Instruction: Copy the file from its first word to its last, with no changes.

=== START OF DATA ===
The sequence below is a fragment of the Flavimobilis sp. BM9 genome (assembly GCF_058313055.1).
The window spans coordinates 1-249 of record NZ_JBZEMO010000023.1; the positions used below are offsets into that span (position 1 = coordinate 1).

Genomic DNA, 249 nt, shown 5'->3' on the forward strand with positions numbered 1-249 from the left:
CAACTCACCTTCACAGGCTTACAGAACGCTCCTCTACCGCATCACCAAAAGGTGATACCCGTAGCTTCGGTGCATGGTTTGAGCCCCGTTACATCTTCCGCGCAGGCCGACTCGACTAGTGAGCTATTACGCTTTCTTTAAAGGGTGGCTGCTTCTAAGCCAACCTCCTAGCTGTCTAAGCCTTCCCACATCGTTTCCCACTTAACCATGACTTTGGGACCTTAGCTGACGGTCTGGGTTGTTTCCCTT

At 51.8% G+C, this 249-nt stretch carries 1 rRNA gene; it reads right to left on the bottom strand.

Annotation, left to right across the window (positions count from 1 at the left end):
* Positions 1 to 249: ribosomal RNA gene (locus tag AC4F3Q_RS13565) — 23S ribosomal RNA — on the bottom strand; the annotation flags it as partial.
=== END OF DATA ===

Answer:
The sequence below is a fragment of the Flavimobilis sp. BM9 genome (assembly GCF_058313055.1).
The window spans coordinates 1-249 of record NZ_JBZEMO010000023.1; the positions used below are offsets into that span (position 1 = coordinate 1).

Genomic DNA, 249 nt, shown 5'->3' on the forward strand with positions numbered 1-249 from the left:
CAACTCACCTTCACAGGCTTACAGAACGCTCCTCTACCGCATCACCAAAAGGTGATACCCGTAGCTTCGGTGCATGGTTTGAGCCCCGTTACATCTTCCGCGCAGGCCGACTCGACTAGTGAGCTATTACGCTTTCTTTAAAGGGTGGCTGCTTCTAAGCCAACCTCCTAGCTGTCTAAGCCTTCCCACATCGTTTCCCACTTAACCATGACTTTGGGACCTTAGCTGACGGTCTGGGTTGTTTCCCTT

At 51.8% G+C, this 249-nt stretch carries 1 rRNA gene; it reads right to left on the bottom strand.

Annotation, left to right across the window (positions count from 1 at the left end):
* Positions 1 to 249: ribosomal RNA gene (locus tag AC4F3Q_RS13565) — 23S ribosomal RNA — on the bottom strand; the annotation flags it as partial.